KNOXVILLE, Tenn. (WATE) — The Knoxville Police Department released their preliminary crime numbers for the first quarter of 2023.

The report showing crime across the board is trending in the right direction.

“You know murders are down right now 30% and all of our violent crime categories except for assaults are down double digits,” Chief Paul Noel with the Knoxville Police Department said. “We are very early in the year so we want to see that continue.”

Noel credited the re-organization of their districts as one of the reasons crime numbers have gone down.

“We had two districts that we expanded to three, but more importantly that put more police officers on the street by taking some of the centralized functions that were centralized across the city, put them under the command of our district captains and really try to engage with the members of the community to problem solve at the lowest level,” Noel said.

The department’s number one focus is violent crimes according to Noel.

“We are engaging with the community, we are problem-solving,  and we are laser-focused in getting violent criminals off the street,” Noel said.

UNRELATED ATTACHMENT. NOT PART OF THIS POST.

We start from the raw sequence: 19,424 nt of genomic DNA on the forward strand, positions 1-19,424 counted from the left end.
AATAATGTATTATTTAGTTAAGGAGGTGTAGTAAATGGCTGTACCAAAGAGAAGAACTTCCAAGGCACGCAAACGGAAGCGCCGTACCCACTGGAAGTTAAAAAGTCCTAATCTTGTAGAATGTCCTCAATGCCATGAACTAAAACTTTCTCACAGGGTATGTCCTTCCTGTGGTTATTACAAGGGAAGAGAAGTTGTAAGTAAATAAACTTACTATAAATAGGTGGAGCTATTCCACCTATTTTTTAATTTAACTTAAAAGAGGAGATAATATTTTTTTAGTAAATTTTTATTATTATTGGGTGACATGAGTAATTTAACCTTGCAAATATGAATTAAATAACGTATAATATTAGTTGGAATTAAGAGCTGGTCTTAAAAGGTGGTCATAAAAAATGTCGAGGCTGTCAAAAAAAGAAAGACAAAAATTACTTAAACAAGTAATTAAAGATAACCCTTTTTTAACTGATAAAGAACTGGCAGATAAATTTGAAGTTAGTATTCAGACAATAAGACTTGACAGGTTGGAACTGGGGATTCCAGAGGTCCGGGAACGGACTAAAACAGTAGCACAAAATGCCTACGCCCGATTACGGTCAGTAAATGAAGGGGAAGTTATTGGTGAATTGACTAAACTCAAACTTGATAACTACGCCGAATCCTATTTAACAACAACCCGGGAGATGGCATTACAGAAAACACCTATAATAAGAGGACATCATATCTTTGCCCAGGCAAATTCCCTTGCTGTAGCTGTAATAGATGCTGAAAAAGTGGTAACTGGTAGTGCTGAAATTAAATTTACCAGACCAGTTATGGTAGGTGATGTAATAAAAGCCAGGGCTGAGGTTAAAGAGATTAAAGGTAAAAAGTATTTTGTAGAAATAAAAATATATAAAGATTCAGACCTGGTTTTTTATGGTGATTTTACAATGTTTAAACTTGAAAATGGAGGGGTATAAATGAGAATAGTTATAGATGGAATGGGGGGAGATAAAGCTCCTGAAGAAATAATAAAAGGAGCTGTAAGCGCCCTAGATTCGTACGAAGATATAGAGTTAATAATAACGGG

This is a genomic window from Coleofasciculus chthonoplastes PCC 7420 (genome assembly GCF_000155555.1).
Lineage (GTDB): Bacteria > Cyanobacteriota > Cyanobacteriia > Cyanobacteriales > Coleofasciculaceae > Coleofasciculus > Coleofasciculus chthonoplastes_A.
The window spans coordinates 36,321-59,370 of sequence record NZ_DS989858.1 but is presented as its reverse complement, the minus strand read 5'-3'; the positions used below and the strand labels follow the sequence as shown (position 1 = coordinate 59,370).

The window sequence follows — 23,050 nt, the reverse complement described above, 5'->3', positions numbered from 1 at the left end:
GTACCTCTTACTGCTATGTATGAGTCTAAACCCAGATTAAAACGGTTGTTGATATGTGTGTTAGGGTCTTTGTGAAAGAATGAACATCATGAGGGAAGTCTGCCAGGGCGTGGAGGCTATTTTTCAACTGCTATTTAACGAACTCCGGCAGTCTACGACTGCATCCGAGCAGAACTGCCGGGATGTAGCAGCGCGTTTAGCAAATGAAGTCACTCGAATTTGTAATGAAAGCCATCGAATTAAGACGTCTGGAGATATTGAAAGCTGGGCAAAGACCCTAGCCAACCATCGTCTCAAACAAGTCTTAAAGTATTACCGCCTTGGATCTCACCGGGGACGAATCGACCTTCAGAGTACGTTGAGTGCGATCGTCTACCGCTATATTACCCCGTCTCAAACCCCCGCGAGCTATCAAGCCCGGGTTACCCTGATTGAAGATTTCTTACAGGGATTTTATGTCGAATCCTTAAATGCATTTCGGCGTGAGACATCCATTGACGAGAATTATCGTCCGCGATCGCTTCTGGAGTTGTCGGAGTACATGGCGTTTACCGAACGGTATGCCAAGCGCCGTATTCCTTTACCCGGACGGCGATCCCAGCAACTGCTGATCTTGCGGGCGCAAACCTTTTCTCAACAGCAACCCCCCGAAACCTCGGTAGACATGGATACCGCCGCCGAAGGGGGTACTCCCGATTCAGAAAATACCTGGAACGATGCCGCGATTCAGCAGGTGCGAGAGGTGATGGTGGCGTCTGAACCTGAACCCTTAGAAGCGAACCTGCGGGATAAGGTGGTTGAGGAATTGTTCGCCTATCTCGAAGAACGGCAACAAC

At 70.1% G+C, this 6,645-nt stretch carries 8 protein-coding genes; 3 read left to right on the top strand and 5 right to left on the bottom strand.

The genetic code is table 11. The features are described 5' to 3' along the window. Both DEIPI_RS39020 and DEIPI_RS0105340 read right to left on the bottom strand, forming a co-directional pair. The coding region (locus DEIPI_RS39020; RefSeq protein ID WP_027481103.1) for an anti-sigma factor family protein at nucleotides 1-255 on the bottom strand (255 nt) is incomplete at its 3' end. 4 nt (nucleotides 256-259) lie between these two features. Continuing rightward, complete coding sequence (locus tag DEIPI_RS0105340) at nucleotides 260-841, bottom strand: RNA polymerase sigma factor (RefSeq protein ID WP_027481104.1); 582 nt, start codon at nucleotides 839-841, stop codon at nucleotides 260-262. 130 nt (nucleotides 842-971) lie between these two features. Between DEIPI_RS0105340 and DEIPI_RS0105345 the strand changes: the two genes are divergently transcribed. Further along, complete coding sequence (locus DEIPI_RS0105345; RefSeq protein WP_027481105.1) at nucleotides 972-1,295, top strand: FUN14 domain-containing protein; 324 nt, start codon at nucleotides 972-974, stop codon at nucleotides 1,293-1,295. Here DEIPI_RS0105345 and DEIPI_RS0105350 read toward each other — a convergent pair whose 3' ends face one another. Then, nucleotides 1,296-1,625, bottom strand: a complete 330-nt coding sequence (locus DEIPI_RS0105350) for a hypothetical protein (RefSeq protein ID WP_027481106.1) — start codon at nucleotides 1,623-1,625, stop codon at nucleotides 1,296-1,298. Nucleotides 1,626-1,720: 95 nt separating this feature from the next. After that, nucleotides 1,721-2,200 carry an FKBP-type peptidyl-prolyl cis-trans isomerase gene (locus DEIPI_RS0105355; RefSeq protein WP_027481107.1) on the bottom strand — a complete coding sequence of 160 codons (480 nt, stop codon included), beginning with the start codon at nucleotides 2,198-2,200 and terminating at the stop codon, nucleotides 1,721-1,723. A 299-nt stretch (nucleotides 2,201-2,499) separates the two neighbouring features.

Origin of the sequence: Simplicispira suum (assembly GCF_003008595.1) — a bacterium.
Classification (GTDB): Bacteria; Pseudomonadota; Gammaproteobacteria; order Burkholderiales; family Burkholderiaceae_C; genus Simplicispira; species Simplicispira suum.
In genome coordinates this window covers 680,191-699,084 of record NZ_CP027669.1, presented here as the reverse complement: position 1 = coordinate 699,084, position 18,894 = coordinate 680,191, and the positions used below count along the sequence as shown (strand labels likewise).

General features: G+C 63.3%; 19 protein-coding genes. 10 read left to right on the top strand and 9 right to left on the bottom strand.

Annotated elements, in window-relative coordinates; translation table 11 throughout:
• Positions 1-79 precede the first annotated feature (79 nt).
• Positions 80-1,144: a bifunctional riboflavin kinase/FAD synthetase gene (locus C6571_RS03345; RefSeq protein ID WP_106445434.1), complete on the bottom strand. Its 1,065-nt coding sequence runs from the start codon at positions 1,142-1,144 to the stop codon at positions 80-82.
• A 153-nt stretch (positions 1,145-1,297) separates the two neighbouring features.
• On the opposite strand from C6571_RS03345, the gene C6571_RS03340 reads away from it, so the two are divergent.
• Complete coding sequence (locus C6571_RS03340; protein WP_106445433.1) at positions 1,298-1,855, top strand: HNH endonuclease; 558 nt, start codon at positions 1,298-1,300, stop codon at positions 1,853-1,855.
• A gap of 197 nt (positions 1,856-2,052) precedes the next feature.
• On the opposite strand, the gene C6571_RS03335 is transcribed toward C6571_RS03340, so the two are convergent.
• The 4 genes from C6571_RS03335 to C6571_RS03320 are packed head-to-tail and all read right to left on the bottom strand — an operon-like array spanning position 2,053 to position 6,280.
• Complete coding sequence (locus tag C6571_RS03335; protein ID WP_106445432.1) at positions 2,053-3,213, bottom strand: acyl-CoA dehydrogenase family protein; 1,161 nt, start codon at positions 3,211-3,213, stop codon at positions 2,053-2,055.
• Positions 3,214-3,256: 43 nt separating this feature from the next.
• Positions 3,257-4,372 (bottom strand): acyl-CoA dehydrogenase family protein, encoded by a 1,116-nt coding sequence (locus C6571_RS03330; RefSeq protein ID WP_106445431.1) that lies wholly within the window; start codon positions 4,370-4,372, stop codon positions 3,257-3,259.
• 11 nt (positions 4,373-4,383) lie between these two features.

Community engagement is another factor that has slowed down crime according to both Noel and Denzel Grant with Turn Up Know. This is a program focused on stopping gun violence. Grant is not surprised with the KPD report.

“Collaborating together, communicating with our city government to try and figure out a solution and I think over the last 8 months all those things have meshed together and kind of given us the results we have has this far,” said Grant.

As warmer weather is in the near future, the chief hopes the numbers continue to trend down.

“During the spring and summer when things warm up is homeless population will come out in greater number downtown, so our central district is really lasered focused on working with the shelters and the other non-governmental entities to try and steer them in the shelters and get them the help they need,” Noel said. “We are not going to tolerate quality of life violations at all.”

Noel added they are actively recruiting officers to keep up with the city’s growth.